The definition of affordable housing varies depending on who or what organization is defining it, and that is a sticking point for the current difficulties of fixing local housing problems.
What affordable housing looks like was the topic of the Affordable Housing Summit, held Saturday in Orem. The event was held at the St. Francis of Assisi Catholic Church and was sponsored by Orem city, Mountainland Continuum of Care and the McCandless Family.
Guest speaker June Hiatt, policy director at the Utah Housing Coalition, said that it doesn’t matter if a person is making $700 or $10,000 a month — no more than 30% of that income should be spent on housing, according to government standards. That includes not only rent or mortgage, but also utilities and any HOA fees combined.
Hiatt said that if a person is spending 50% or more of their monthly income on housing, they are considered cost burdened. More people are finding they are in that category with rent and mortgages continuing to explode and wages staying stagnant; and the disparity between the two continues to grow.
After the 30% housing cost, people are using 20% of their income on transportation. The other 50% goes to food, medical, schooling, clothing and any other purchases.
There are 51,000 low-income renters in Utah, Hiatt said. Of those, 67% are cost burdened. They have no disposable income.
“Not having disposable income affects the economic outlook of the state,” Hiatt said.
Data shows that 55,000 more units are currently needed for the people in Utah waiting on lists and who, for the meantime, are sharing other home living spaces. That includes children living in their parents’ homes with their own families.
One of the difficult aspects for those who work in non-profit groups helping individuals to find affordable housing is that fact that many people don’t believe the need is as real as indicated.
However, the need is real enough that Senate Bill 34, which requires that cities plan for affordable housing, passed in this past state legislative session. Orem and Provo are both working on in-depth programs to fulfill requirements set by the state.
Another area of housing not getting adequate attention is senior citizens housing and housing for those with Americans with Disability Act issues.
The affordable housing issue is becoming more political as well. In a national affordable housing survey, 61% said they would vote for city council candidates who make housing one of their platform issues.
While there are several federal grant programs to help with housing, it is not enough, Hiatt said.
Bill Street with Colliers International said there is state and federal money available — but it rarely makes it to this area, kept instead in Salt Lake, Davis and Weber counties.
“We need to bring state allocated monies over the Point of the Mountain,” Street said.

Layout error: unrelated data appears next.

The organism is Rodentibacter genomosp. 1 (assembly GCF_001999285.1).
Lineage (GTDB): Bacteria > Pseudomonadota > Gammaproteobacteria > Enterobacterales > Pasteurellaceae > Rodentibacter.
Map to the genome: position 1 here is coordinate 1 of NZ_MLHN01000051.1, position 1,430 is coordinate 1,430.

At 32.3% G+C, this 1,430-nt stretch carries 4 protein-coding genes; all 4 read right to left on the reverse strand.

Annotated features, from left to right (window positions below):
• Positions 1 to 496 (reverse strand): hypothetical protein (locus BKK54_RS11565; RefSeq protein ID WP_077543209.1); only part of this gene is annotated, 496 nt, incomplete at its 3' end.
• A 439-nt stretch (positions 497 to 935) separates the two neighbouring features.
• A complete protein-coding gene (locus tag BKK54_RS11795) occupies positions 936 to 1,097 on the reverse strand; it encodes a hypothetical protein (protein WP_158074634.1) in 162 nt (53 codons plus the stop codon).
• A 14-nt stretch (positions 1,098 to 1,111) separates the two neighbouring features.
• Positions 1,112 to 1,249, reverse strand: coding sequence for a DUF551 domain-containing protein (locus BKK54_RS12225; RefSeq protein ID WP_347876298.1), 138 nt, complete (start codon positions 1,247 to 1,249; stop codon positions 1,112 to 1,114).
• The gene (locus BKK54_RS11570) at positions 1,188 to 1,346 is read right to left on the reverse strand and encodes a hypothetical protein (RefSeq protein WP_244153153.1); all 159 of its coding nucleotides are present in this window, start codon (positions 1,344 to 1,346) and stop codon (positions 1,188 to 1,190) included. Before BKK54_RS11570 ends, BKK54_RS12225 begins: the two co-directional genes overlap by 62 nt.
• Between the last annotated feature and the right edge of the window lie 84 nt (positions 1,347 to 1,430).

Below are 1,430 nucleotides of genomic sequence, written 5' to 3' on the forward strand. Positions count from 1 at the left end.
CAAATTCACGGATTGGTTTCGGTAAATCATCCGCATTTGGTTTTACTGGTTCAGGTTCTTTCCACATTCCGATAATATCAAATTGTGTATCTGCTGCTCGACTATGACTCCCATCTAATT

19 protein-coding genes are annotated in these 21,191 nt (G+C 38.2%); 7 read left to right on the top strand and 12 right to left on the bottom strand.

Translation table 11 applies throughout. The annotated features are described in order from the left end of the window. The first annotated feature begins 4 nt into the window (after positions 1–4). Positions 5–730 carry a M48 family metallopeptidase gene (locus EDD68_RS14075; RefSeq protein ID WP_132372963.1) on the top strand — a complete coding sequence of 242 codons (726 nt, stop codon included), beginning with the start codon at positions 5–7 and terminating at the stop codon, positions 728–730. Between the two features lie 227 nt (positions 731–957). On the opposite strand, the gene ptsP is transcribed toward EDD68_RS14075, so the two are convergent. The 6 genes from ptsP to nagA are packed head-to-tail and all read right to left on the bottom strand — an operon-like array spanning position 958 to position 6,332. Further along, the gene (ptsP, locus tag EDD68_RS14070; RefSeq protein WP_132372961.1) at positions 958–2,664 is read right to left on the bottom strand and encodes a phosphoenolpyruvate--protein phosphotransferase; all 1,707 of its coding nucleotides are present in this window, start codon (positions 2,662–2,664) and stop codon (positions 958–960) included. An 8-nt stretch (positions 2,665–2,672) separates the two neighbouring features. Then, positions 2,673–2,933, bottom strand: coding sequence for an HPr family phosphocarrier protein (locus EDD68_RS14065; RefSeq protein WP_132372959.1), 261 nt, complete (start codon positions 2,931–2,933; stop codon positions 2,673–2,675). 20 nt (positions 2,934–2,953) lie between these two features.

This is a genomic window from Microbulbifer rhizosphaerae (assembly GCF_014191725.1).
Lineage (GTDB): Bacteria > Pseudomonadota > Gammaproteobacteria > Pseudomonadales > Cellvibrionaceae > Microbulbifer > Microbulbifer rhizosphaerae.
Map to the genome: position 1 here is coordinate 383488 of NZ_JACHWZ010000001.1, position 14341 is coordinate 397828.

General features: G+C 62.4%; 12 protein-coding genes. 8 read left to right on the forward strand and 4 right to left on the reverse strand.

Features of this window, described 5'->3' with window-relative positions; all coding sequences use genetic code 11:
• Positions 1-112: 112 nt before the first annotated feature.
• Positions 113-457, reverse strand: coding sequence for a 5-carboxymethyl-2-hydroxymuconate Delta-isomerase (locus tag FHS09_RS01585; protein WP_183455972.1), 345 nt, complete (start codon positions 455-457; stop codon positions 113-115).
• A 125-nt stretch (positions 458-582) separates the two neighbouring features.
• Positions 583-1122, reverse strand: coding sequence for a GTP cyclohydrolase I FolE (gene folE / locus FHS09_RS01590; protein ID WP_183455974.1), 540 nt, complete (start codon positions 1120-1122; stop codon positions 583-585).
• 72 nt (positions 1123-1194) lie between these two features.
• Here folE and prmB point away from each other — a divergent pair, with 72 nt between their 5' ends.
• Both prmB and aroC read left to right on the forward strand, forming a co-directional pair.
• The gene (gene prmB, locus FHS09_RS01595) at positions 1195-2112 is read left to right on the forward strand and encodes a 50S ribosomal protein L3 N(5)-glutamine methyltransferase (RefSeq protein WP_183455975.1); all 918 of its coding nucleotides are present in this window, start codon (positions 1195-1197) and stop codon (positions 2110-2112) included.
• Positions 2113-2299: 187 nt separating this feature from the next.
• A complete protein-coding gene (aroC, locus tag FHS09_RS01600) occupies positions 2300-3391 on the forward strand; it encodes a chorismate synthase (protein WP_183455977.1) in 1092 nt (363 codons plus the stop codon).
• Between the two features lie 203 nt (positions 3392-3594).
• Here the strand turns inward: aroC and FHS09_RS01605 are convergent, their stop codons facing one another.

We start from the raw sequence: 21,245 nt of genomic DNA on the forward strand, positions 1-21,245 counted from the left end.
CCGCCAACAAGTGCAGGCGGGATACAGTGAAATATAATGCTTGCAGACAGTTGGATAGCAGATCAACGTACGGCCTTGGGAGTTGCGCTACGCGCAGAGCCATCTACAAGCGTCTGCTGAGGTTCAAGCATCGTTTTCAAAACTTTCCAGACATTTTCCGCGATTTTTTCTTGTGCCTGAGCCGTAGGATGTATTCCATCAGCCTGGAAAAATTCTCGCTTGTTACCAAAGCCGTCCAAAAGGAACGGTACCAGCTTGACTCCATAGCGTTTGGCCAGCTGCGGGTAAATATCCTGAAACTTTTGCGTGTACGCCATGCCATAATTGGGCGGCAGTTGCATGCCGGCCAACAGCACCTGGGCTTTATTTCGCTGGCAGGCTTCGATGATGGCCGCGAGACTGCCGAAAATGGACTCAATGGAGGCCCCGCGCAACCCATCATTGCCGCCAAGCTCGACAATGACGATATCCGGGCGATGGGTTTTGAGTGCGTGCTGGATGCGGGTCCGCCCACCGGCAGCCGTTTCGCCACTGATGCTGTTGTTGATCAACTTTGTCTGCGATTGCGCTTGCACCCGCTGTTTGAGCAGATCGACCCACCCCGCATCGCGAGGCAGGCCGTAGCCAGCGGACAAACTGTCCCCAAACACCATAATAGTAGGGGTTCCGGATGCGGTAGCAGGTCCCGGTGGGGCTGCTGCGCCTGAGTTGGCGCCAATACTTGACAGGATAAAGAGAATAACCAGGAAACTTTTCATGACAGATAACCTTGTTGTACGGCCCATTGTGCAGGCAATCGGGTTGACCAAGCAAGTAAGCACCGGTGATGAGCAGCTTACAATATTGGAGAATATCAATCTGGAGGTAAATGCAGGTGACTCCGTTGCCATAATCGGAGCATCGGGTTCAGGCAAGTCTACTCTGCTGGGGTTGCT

Hiatt agreed, saying, “They forget we have a massively rural community and we need to make sure this gets balanced through the whole state.”
Hiatt and others at the summit said it comes down to proper zoning and developers willing to develop affordable housing.
Residents must refrain from the not-in-my-backyard attitude, and builders need to be willing to build a portion of their complexes or developments to meet affordable housing standards.
Pam Liston of Provo Housing Authority said she knew a person whose rent went from $600 to $850 in just one year.
“It used to be $30 a year,” Liston said. “It’s frustrating as an (affordable housing) provider. It is a crisis across the board.”
Karen McCandless, director of Community Action and Food Bank, said she is seeing more senior citizens coming in for food assistance because they can’t afford housing and food on their fixed incomes.
“There is a real need for senior housing,” McCandless said, adding that those coming out of incarceration also face housing problems because landlords are reluctant to rent to them.
Provo Housing Authority has a yearlong waiting list of people seeking affordable housing. For seniors, that is a six month wait, Liston said.
Brad Bishop of Self-help Homes said they are building 1,400 square feet homes with main floor living. Young families who are working on cleaning up credit and make about a $34,000 a year can qualify for one of the homes.
The homes are jointly built by a group of families that help build each other’s homes, which also puts a good deal of sweat equity into the home. They also use Energy Star efficient appliances to keep utility costs low.
McCandless, who is also a former Orem city councilwoman, said that in the end all things lead back to the legislative bodies.
“We need a community conversation with all members of the community,” McCandless said.
Street added that private and public partnerships are also a good way to address the housing issue.
“If there are no incentives, you may not have cooperative landlords,” Street said.
There is one thing that all agree on at the housing summit: The talking needs to transform to doing, and that action must begin now, especially with the area’s population estimated to double by 2040.